Throughout his career, Stephen Glass has returned for pre-season training ready to sweat it out under a mid- summer sun.
Today, though, a thick coat and gloves have replaced the normal attire of T-shirt and shorts as the former Hibs star takes his first step into management, assistant to Stephen Kenny at Irish champions Shamrock Rovers.
Glass has been reunited with his one-time Dunfermline boss in the Dublin suburb of Tallaght, now home to a club which styles itself as Ireland’s most successful.
And the 35-year-old is under no illusion as to the task he and Kenny face as they seek to live up to the inheritance left by another ex-Easter Road favourite, Michael O’Neill.
Back-to-back League of Ireland titles and regular European football which saw the likes of Rubin Kazan, Tottenham Hotspur, Partizan Belgrade and Juventus all make their way to the Emerald Isle – not to mention a friendly against Spanish giants Real Madrid – was no mean record.
But, equally, Glass insists he and Kenny are intent not only on emulating O’Neill’s legacy – one which saw him appointed manager of Northern Ireland – but in building on it.
Recalling how not so long ago Rovers were a club without a home – having faced them as a Hibs player during Tony Mowbray’s spell as manager when they were based at Dalymount Park – Glass said: “Michael was really successful and that’s going to be difficult to replicate.
“However, that has to be the aim. Other teams will be wanting to be as successful so it will be a big challenge. Winning the League again has to be the first target, Shamrock have done it in the past two seasons but, apparently, it is 25 years since they did it three times in a row. There’s also Champions League qualifiers to look forward to, something not a lot of people can say.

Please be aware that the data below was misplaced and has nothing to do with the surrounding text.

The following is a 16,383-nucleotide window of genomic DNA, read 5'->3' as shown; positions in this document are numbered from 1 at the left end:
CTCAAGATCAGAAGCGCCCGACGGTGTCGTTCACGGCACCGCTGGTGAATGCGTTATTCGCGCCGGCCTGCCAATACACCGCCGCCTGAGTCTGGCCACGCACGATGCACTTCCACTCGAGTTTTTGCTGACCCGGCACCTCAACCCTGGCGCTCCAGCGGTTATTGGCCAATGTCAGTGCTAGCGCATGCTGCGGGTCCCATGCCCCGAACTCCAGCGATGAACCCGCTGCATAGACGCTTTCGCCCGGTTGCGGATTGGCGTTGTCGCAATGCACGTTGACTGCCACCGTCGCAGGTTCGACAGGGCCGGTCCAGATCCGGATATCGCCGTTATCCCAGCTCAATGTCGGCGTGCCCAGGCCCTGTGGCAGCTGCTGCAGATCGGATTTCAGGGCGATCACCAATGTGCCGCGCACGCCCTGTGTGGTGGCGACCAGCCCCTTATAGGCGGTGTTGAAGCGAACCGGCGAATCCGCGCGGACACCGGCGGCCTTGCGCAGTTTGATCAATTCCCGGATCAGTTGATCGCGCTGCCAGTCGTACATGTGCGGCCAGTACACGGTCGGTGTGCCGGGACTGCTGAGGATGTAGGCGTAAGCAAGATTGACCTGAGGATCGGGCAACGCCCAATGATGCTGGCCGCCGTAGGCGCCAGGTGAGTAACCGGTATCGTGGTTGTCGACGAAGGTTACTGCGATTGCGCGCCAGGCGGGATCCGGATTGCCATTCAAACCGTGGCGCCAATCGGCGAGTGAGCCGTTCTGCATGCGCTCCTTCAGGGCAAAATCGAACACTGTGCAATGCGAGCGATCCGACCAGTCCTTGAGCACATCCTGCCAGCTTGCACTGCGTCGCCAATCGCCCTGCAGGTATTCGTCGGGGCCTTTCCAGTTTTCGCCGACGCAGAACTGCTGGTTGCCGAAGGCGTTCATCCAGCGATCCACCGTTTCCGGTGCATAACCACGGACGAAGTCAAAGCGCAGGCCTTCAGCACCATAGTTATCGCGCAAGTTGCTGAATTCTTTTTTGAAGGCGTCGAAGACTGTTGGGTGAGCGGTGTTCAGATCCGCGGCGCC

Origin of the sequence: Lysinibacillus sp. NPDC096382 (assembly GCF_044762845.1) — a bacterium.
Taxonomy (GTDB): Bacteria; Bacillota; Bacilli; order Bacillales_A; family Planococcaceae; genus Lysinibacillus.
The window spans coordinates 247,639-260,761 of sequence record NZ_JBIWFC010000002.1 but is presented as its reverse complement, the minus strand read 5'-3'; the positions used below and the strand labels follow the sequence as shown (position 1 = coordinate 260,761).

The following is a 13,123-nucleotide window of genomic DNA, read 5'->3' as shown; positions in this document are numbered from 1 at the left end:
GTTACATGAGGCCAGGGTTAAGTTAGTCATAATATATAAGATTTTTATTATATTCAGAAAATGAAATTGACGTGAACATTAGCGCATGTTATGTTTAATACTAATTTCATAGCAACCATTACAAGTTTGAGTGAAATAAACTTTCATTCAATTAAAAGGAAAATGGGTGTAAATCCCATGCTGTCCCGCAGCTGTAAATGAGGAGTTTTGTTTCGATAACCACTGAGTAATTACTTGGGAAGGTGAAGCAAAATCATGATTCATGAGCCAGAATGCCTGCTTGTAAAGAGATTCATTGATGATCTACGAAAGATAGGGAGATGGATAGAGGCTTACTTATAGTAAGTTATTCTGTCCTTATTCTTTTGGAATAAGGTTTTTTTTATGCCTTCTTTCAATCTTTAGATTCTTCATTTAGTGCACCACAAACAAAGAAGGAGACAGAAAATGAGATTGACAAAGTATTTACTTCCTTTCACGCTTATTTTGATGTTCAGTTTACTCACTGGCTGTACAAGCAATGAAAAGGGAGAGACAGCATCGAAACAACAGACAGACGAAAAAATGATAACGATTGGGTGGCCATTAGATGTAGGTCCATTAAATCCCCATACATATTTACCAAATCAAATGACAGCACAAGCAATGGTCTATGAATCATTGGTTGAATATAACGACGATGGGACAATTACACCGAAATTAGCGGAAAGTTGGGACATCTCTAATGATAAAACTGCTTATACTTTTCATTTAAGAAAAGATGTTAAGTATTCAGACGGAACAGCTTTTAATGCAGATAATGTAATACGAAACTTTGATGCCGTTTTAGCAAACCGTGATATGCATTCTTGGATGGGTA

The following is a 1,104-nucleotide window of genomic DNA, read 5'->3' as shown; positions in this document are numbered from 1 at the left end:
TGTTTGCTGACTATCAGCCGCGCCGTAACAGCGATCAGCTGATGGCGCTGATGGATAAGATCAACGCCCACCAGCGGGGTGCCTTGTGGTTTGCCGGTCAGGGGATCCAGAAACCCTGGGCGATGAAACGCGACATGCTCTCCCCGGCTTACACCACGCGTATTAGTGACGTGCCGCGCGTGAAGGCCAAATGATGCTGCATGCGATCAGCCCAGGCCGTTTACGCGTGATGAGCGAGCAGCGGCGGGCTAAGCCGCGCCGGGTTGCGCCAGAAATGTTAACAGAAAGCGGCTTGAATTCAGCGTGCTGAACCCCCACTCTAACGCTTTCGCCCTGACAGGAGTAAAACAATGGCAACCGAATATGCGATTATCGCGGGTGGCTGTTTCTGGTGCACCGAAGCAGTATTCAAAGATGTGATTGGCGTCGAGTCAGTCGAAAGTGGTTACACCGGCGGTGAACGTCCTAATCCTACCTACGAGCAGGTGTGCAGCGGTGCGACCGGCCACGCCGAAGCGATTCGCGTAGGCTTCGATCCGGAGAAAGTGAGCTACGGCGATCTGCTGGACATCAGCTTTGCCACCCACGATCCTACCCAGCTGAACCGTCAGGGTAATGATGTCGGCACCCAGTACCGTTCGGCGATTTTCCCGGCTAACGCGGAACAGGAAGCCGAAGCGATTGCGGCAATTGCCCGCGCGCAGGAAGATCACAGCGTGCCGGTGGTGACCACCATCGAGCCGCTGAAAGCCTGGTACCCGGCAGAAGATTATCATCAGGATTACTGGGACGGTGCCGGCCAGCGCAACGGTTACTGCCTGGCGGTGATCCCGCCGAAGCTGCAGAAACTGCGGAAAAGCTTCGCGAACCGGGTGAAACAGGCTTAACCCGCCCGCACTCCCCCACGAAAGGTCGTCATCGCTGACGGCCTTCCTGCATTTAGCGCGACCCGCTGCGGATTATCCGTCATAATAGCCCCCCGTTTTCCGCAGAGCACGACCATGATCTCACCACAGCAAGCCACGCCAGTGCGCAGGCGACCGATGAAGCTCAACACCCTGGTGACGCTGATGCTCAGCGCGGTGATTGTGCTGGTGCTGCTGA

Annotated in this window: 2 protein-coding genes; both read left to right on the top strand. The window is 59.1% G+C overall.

“Shamrock had been moving around for years but now they have their own stadium and a great set-up at Tallaght. The people here are determined to build on the success they have had, not to let it fall away.”
With the League of Ireland’s season running from March to October, pre-season training got under way this week with Kenny and Glass beginning their preparations for their opening match, away at Drogheda’s Hunky Dorys Park.
Glass said: “It’s something of a novelty, starting in mid-January rather than the beginning of July, it’s been a case of looking out a big coat.”
Watching and guiding from the sidelines, however, will be Glass’ role from now on, the former Aberdeen, Newcastle United and Watford midfielder revealing he’s finally hung up his boots following a spell in North America with Carolina RailHawks.
He said: “I’m 100 per cent a coach now. I hurt my hip towards the end of my time in America and having undergone operations on both my knees I think calling it a day on the playing front is the wisest thing to do in the long run.
“I want to make sure I have a good quality of life later on, I like my golf and want to be able to walk around without any problems so it would be foolish even although I feel fit enough.”
Glass, however, hasn’t simply rushed into football management, revealing he’s had his A Licence for the past three years having started his coaching badges while with Dunfermline under Kenny.
He said: “I wouldn’t say I was one of those players who rushed home after every training session to note exactly what had been done that day. You take notice of what you think is good and bad – and to me the main thing is to make sure you keep the players happy.